The funds must be provided to the union, along with the contract, within 30 days of the performance so that the pension contributions may be sent to the Musicians Pension Fund of Canada. Also, there must be 2 gigs covered by a contract with pension contributions, every 6 months for two years, for the funds to be vested, which means that the contributions will increase in value.
You cannot have pension contributions made by an employer unless it’s a percentage (3%-18%) of scale wages and both of you have signed a CFM standard contract
Employers are not required to sign a union contract. There are union members who sometimes work under union contracts for scale, and other times not. However, if you can’t get an employer to sign a union contract, a work around to allow contributions to be made to your pension is by incorporating a company which will engage yourself as the artist, and provide your services to others.
The CFM also helps Canadian musicians get the proper work visa to work in the United States. The Classification P2 Work Permit (aka the P2) allows you to perform in the U.S. Performing across the border illegally, and getting caught, can mean the end of your U.S. touring career for a very long time.
For regular processing, the P2 package should be submitted to the union at least 75 calendar days (105 days) prior to the first U.S. performance. The cost is $460 USD per person crossing the border. The expedited service, which is not guaranteed, costs approximately $1,225 USD per person. You aren’t reimbursed if you aren’t approved, or if it takes longer than anticipated.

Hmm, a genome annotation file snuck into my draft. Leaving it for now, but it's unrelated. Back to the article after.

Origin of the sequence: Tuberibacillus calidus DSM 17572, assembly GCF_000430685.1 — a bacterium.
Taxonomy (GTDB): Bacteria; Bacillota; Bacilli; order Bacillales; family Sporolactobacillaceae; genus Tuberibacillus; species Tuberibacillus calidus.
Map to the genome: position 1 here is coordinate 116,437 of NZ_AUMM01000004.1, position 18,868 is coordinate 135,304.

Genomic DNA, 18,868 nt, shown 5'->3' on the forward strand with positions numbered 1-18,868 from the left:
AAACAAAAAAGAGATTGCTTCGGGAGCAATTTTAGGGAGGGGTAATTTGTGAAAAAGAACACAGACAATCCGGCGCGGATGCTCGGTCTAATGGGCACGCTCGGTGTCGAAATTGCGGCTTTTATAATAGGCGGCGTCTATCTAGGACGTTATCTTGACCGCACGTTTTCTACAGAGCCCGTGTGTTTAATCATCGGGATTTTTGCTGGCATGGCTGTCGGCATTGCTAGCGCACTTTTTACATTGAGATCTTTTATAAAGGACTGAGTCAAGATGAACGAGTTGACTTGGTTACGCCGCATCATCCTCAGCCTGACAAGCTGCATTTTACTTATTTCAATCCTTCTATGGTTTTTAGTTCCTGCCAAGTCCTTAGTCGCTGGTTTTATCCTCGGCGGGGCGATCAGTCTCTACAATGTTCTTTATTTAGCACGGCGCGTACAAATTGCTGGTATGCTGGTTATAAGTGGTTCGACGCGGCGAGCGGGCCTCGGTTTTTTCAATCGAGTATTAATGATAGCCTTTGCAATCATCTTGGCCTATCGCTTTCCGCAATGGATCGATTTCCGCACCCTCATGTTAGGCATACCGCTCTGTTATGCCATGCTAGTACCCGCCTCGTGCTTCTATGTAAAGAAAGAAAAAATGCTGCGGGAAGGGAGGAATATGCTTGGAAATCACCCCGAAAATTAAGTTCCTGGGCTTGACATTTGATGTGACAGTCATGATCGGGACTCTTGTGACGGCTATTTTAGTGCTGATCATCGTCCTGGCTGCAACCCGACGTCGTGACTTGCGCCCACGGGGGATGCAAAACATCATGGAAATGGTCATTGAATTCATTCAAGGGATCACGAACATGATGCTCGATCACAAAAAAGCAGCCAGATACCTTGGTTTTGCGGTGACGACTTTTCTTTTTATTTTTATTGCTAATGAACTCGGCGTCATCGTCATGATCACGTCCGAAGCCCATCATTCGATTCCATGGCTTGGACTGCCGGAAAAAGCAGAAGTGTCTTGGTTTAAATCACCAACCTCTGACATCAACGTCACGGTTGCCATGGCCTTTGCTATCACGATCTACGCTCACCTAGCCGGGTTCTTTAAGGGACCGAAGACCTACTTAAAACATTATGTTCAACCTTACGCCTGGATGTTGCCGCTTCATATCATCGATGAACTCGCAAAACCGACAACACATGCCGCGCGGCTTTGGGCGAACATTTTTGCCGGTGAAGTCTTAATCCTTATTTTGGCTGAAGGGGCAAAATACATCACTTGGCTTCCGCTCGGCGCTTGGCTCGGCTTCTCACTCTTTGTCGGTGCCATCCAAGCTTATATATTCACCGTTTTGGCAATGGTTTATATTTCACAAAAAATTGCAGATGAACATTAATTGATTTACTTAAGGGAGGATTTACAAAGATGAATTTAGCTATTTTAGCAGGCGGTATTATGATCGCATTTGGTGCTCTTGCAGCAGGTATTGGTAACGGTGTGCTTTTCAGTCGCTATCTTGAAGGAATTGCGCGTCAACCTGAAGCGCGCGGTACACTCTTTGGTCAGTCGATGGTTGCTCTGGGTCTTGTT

While Canadian musicians have various options to obtain the P2, including through immigration lawyers or visa service agents, the AFM is recognized by United States Citizenship and Immigration Services as an authorized petitioner for temporary work permits on behalf of member musicians.
A musician must be a member of the Local to use this service. As alluded to above, if someone tours the U.S. every 4 years, and isn’t interested in the pension or other union benefits, they might join the union every 4 years for the tour, resign in good standing, stop paying their fees, and then rejoin for the next tour.
If you plan to tour in the U.S., one of your options is to book a meeting with the union to discuss all that you will require for the application. A practical challenge is that the tour dates must be finalized very far in advance. Changes to the schedule, especially for changes other than adding shows to the end of a tour, will be challenging.
While the union isn’t for everyone, it’s important for all musicians to understand the services they provide. Membership is not free (just like your shows shouldn’t be free!). The annual Local 180 membership fee is $195 and there’s a one-time initiation fee of $115 (for people aged 21 and older). For those younger than 21 or joining as a band, there is no initiation fee. The next time a family member asks what you want for your birthday, you can always suggest a gift certificate to the CFM (or this entertainment law firm!).
For more information on the Canadian Federation of Musicians, head here – http://www.cfmusicians.org/
For more information on Local 180, head here – http://www.ma180.org
To contact other locals in Ontario, head here – http://www.cfmusicians.org/contact#Ontario
Edwards PC, Creative Law is a boutique law firm provides legal services to Music, Film, Animation, TV, Digital Media, Game, Software and Publishing industry clients. For more information and blogs, please visit www.edwardslaw.ca
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* This blog is for general informational purposes only and is not to be construed as legal advice. Please contact Edwards PC, Creative Law or another lawyer, if you wish to apply these concepts to your specific circumstances.